Monday’s trade by the Cleveland Indians to acquire Derek Lowe is an indication of several things, some obvious but others maybe a little more hidden. The trade is another sign that the Indians are all-in for the 2012 season with an eye on a division crown and postseason play.
Lowe, who will be 38 on Opening Day, will look to rebound from his worst season as a major leaguer. This season he led the National League in losses and had a career high 5.05 ERA. However, the aging veteran did win 16 games in 2010 and, as Chris Antonetti noted, he has not been injured since 1995. Lowe will help solidify the rotation with Justin Masterson, Ubaldo Jimenez, Josh Tomlin and Fausto Carmona. Considering Antonetti said Monday that Lowe will not have to compete for a job, there should be very little competition in the starting rotation in Spring Training.
Lowe should also bring veteran leadership to a starting rotation that was lacking in that department. To further that point, Lowe should be able to further help Carmona work and control his slider that induces so many groundballs when it is working. Lowe is the same type of sinker-style, ground ball pitcher. Carmona’s last good season in 2010 was under the guidance of Jake Westbrook, another veteran sinker pitcher.
The acquisition also indicates the opportunities for Jeanmar Gomez, David Huff and Zach McAllister to be thin heading into next season. It appears as if the three are headed for another season at AAA-Columbus. If any of the three were to pitch exceptionally well in Spring Training, they could be used as possible trade bait to acquire another missing piece. Assuming the front five starters stay relatively healthy during the first half of the season, any of the three could be a piece of a July trade for a playoff push.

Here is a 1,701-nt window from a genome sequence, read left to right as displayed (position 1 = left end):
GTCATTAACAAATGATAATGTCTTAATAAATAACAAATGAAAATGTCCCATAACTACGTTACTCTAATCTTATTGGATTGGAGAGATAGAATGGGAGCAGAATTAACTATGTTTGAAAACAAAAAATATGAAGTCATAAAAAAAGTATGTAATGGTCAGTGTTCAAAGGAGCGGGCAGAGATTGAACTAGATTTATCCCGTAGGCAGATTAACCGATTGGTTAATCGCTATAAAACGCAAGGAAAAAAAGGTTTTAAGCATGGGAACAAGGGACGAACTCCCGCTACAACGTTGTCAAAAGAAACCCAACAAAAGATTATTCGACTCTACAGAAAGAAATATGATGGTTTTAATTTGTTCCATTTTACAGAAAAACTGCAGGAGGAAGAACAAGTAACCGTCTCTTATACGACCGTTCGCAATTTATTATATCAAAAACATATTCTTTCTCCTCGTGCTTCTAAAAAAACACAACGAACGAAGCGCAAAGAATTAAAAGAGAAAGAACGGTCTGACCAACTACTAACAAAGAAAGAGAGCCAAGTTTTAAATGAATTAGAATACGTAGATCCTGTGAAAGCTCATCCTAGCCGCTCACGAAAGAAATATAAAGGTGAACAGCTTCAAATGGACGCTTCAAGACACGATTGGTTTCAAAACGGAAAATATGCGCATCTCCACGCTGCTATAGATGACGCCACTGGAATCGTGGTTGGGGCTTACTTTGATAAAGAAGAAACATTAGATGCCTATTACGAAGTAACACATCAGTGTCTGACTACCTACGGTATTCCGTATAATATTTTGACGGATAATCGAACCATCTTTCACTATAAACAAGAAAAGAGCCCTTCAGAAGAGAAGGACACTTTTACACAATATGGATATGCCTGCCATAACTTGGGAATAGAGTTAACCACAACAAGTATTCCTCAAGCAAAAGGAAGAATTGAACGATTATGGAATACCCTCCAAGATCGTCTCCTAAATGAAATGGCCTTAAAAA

While those signs may be obvious outcomes of the trade, some others might not be so clear to see. Lowe’s addition to the staff now gives the Indians three of the top 10 ground ball pitchers in baseball with Carmona and Masterson. However, the Indians currently find themselves with one of the worst defensive infields in baseball. Jason Kipnis and Lonnie Chisenhall are each below average defensively and Carlos Santana is a catcher converted to first base to stay in the lineup.
If the Indians are serious about contention, expect them to add a first baseman who will provide some offense for the lineup, but one who is an excellent defender. Also, while the team may not be shopping him, in the right deal the Tribe could be willing to part ways with Chisenhall. Drew Pomeranz was more untouchable in July than Chisenhall, so anyone could be moved in the right deal.
Finally, this is another clear indication that Antonetti and the Indians have pushed all their chips to the middle and are all-in for the 2012 and 2013 seasons. Antonetti admitted Lowe is projected to be the team’s fifth starter, but the Indians will be responsible for $5 million of his salary.
When was the last time the Indians were willing to spend $5 million on a fifth starter?
It would be easy to try to add to the offense, return the same solid starting staff they had this year and use this years Clippers’ All-Stars in the fifth spot, but the organization is looking to improve the ball club in every way possible. Antonetti said Monday the team is looking to improve at both first base and in the outfield.
The acquisition indicates that if the Indians are willing to spend money for a small piece to a playoff puzzle, they are going to go find the necessary pieces to strengthen the offense. The move to acquire Lowe wasn’t the Indians move for the winter, but their first of several.
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